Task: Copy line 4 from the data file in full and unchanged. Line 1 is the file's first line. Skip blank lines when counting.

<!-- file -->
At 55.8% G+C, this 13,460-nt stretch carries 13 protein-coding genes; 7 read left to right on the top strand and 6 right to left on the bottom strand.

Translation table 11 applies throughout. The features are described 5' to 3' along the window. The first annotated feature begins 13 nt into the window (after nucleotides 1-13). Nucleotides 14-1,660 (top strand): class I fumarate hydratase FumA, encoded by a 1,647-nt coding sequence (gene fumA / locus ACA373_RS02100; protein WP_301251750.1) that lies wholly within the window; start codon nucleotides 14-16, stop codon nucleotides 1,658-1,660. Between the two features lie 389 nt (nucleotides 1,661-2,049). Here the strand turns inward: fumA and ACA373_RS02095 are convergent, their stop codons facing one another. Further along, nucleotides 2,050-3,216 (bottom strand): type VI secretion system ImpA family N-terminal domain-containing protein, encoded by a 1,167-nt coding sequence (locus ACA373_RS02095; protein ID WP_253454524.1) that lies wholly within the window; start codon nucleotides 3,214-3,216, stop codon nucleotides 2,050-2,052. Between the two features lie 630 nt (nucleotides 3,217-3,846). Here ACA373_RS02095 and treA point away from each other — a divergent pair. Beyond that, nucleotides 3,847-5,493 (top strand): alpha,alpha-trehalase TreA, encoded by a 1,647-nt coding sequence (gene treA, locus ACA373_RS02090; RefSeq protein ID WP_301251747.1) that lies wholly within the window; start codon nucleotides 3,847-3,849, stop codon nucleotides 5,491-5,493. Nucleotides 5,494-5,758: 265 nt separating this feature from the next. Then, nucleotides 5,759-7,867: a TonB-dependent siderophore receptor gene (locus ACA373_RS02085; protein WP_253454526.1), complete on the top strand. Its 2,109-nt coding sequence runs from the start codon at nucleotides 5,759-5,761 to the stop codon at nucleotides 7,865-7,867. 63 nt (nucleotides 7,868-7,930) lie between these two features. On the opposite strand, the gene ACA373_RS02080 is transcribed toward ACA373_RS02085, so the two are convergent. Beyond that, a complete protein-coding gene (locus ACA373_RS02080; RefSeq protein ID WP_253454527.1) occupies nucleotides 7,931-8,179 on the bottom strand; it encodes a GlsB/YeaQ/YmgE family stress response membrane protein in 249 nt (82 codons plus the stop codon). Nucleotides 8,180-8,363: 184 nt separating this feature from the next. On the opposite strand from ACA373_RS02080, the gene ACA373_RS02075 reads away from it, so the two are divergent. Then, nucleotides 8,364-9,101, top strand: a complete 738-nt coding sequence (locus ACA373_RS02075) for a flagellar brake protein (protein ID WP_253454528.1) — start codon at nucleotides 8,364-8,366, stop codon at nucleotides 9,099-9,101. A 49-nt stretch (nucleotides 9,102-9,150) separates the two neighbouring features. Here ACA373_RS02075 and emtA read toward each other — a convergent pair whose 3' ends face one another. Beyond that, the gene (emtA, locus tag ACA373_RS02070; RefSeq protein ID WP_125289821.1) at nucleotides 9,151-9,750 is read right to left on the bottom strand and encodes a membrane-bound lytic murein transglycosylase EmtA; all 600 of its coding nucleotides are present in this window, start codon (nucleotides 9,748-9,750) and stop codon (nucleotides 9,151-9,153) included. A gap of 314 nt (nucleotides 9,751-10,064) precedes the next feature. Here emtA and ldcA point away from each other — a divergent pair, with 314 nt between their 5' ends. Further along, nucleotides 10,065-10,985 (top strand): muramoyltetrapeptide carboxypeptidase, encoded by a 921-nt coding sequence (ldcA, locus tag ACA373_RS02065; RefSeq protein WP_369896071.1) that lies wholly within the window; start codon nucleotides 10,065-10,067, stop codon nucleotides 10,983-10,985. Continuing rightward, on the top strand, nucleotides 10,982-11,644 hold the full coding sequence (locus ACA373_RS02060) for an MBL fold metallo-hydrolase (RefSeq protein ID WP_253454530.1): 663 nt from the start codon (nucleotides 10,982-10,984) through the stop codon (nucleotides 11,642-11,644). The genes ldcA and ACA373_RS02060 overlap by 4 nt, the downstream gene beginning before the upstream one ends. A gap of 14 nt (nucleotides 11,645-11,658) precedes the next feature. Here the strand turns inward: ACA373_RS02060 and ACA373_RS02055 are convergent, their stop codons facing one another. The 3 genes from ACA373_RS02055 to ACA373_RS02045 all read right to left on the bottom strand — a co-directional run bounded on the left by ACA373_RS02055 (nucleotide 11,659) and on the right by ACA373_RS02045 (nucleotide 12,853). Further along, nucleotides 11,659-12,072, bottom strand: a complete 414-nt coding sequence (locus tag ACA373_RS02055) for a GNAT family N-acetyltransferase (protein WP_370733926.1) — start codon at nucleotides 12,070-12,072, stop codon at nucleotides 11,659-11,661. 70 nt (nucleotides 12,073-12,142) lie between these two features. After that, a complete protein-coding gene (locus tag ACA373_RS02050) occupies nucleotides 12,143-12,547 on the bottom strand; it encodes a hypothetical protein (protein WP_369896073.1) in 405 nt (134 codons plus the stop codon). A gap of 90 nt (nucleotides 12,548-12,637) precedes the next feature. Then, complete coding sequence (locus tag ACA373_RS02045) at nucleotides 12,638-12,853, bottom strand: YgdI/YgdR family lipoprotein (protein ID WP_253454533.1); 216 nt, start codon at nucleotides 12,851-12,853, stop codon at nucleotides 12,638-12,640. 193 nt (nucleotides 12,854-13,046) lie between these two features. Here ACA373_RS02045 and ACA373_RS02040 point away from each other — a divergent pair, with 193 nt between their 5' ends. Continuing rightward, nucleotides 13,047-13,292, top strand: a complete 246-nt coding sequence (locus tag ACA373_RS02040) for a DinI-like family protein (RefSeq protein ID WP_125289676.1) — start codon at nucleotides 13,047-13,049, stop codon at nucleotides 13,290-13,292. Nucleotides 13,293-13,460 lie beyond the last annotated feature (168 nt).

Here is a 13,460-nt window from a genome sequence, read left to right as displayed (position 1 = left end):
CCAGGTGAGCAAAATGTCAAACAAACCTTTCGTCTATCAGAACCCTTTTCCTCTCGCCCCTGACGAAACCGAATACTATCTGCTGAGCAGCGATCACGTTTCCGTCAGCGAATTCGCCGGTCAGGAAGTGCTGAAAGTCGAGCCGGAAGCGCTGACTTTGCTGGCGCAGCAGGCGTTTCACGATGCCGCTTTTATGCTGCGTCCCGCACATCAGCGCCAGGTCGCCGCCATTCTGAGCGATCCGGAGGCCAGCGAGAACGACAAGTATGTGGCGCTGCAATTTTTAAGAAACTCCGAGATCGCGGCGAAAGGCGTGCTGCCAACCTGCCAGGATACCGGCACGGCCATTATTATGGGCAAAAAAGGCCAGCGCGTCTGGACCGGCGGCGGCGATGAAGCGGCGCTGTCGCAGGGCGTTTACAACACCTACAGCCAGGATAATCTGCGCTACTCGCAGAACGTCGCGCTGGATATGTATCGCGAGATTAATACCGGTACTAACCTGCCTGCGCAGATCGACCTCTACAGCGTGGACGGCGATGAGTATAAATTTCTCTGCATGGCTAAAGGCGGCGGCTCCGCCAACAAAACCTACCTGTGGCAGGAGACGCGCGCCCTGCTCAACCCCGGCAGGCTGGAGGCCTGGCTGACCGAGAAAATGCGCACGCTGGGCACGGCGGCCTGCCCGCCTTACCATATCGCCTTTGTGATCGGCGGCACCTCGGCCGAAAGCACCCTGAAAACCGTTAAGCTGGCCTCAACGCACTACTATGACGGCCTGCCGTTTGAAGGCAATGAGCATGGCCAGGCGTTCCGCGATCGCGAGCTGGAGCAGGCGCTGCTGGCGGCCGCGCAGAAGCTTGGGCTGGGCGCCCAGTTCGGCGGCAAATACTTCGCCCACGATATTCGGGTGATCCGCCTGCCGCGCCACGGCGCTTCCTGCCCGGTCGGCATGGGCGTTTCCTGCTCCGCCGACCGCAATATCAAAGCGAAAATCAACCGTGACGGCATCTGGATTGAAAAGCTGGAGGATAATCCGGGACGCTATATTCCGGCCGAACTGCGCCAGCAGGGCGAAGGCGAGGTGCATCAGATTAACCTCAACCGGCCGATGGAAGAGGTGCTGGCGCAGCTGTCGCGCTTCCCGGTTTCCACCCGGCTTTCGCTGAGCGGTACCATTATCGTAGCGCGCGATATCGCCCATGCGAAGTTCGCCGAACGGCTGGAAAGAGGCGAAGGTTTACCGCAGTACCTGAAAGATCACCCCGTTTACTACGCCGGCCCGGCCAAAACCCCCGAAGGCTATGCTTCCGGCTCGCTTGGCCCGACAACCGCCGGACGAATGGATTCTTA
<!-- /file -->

CCAGGTGAGCAAAATGTCAAACAAACCTTTCGTCTATCAGAACCCTTTTCCTCTCGCCCCTGACGAAACCGAATACTATCTGCTGAGCAGCGATCACGTTTCCGTCAGCGAATTCGCCGGTCAGGAAGTGCTGAAAGTCGAGCCGGAAGCGCTGACTTTGCTGGCGCAGCAGGCGTTTCACGATGCCGCTTTTATGCTGCGTCCCGCACATCAGCGCCAGGTCGCCGCCATTCTGAGCGATCCGGAGGCCAGCGAGAACGACAAGTATGTGGCGCTGCAATTTTTAAGAAACTCCGAGATCGCGGCGAAAGGCGTGCTGCCAACCTGCCAGGATACCGGCACGGCCATTATTATGGGCAAAAAAGGCCAGCGCGTCTGGACCGGCGGCGGCGATGAAGCGGCGCTGTCGCAGGGCGTTTACAACACCTACAGCCAGGATAATCTGCGCTACTCGCAGAACGTCGCGCTGGATATGTATCGCGAGATTAATACCGGTACTAACCTGCCTGCGCAGATCGACCTCTACAGCGTGGACGGCGATGAGTATAAATTTCTCTGCATGGCTAAAGGCGGCGGCTCCGCCAACAAAACCTACCTGTGGCAGGAGACGCGCGCCCTGCTCAACCCCGGCAGGCTGGAGGCCTGGCTGACCGAGAAAATGCGCACGCTGGGCACGGCGGCCTGCCCGCCTTACCATATCGCCTTTGTGATCGGCGGCACCTCGGCCGAAAGCACCCTGAAAACCGTTAAGCTGGCCTCAACGCACTACTATGACGGCCTGCCGTTTGAAGGCAATGAGCATGGCCAGGCGTTCCGCGATCGCGAGCTGGAGCAGGCGCTGCTGGCGGCCGCGCAGAAGCTTGGGCTGGGCGCCCAGTTCGGCGGCAAATACTTCGCCCACGATATTCGGGTGATCCGCCTGCCGCGCCACGGCGCTTCCTGCCCGGTCGGCATGGGCGTTTCCTGCTCCGCCGACCGCAATATCAAAGCGAAAATCAACCGTGACGGCATCTGGATTGAAAAGCTGGAGGATAATCCGGGACGCTATATTCCGGCCGAACTGCGCCAGCAGGGCGAAGGCGAGGTGCATCAGATTAACCTCAACCGGCCGATGGAAGAGGTGCTGGCGCAGCTGTCGCGCTTCCCGGTTTCCACCCGGCTTTCGCTGAGCGGTACCATTATCGTAGCGCGCGATATCGCCCATGCGAAGTTCGCCGAACGGCTGGAAAGAGGCGAAGGTTTACCGCAGTACCTGAAAGATCACCCCGTTTACTACGCCGGCCCGGCCAAAACCCCCGAAGGCTATGCTTCCGGCTCGCTTGGCCCGACAACCGCCGGACGAATGGATTCTTA